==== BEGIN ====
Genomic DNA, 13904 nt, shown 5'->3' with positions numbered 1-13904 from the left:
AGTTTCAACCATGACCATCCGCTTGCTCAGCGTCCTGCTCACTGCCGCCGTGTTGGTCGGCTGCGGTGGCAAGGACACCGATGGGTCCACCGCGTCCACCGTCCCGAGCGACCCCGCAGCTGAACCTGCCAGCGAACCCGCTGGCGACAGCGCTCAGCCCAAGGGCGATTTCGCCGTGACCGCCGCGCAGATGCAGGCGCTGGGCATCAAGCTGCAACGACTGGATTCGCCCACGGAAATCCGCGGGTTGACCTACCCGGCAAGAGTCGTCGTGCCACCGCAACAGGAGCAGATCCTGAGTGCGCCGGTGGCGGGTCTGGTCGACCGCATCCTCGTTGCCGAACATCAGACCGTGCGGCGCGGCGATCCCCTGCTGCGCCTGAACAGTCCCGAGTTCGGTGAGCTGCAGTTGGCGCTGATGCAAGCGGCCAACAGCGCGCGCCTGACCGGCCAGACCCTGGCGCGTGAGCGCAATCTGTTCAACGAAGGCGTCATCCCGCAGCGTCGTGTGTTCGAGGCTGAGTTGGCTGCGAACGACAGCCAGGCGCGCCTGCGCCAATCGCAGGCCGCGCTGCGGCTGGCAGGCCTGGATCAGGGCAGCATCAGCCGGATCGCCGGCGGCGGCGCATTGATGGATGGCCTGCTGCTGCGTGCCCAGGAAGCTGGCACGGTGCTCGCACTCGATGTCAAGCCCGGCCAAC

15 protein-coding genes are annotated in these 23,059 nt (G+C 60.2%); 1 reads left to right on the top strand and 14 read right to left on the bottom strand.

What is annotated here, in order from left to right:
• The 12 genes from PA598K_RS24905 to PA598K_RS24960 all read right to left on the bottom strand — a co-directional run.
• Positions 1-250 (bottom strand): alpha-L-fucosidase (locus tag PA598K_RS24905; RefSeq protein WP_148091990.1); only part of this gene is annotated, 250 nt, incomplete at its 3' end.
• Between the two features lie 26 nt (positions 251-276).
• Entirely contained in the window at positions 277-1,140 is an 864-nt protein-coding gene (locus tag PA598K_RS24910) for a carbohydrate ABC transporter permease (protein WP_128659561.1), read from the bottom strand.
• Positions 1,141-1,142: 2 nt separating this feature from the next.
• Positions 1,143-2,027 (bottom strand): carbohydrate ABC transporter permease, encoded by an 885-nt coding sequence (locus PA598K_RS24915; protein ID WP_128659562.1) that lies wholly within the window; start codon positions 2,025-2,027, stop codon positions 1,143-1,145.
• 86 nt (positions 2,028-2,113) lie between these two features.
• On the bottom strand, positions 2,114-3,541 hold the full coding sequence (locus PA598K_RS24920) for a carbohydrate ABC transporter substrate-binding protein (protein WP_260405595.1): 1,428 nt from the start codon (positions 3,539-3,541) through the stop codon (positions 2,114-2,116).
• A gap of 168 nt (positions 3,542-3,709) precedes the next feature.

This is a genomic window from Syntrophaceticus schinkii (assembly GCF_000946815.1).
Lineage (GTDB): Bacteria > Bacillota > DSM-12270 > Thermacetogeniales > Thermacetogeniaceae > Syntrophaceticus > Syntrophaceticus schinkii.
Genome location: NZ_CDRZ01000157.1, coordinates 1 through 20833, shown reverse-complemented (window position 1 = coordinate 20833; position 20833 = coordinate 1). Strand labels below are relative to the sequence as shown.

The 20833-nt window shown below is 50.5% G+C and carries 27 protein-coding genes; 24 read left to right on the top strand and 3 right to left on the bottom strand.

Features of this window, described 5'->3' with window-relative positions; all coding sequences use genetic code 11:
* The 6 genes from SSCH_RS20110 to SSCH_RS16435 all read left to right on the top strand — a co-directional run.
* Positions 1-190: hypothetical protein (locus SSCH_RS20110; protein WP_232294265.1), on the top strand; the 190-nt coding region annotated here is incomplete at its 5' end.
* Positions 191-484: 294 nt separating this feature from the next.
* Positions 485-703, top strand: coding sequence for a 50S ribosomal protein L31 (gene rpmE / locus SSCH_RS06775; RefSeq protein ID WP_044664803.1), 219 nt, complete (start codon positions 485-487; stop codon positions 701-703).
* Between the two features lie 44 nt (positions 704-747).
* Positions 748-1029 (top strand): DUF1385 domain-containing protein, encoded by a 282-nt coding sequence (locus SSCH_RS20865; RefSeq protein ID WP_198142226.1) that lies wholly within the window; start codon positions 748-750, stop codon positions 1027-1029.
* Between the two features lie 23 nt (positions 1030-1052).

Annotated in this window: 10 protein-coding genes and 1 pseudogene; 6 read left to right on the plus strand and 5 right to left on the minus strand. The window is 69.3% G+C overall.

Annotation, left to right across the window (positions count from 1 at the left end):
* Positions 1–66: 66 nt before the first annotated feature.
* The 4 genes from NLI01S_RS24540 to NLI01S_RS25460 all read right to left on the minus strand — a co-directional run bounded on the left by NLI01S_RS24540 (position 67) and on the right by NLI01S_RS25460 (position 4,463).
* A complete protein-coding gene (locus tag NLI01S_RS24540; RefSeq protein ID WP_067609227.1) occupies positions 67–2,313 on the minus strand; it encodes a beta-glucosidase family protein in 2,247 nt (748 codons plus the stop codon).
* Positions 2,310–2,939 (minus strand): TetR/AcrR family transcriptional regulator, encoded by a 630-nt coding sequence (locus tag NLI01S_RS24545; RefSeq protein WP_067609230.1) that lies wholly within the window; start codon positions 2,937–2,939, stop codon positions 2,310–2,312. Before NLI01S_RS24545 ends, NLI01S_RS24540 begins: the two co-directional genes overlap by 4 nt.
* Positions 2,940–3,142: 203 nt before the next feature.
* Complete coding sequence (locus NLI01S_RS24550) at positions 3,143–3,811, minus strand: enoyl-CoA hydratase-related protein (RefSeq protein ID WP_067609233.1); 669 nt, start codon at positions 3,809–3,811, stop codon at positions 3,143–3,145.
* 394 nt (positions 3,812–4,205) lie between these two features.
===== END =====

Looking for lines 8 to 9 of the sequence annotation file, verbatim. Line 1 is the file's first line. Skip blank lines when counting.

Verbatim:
• Entirely contained in the window at positions 277-1,140 is an 864-nt protein-coding gene (locus tag PA598K_RS24910) for a carbohydrate ABC transporter permease (protein WP_128659561.1), read from the bottom strand.
• Positions 1,141-1,142: 2 nt separating this feature from the next.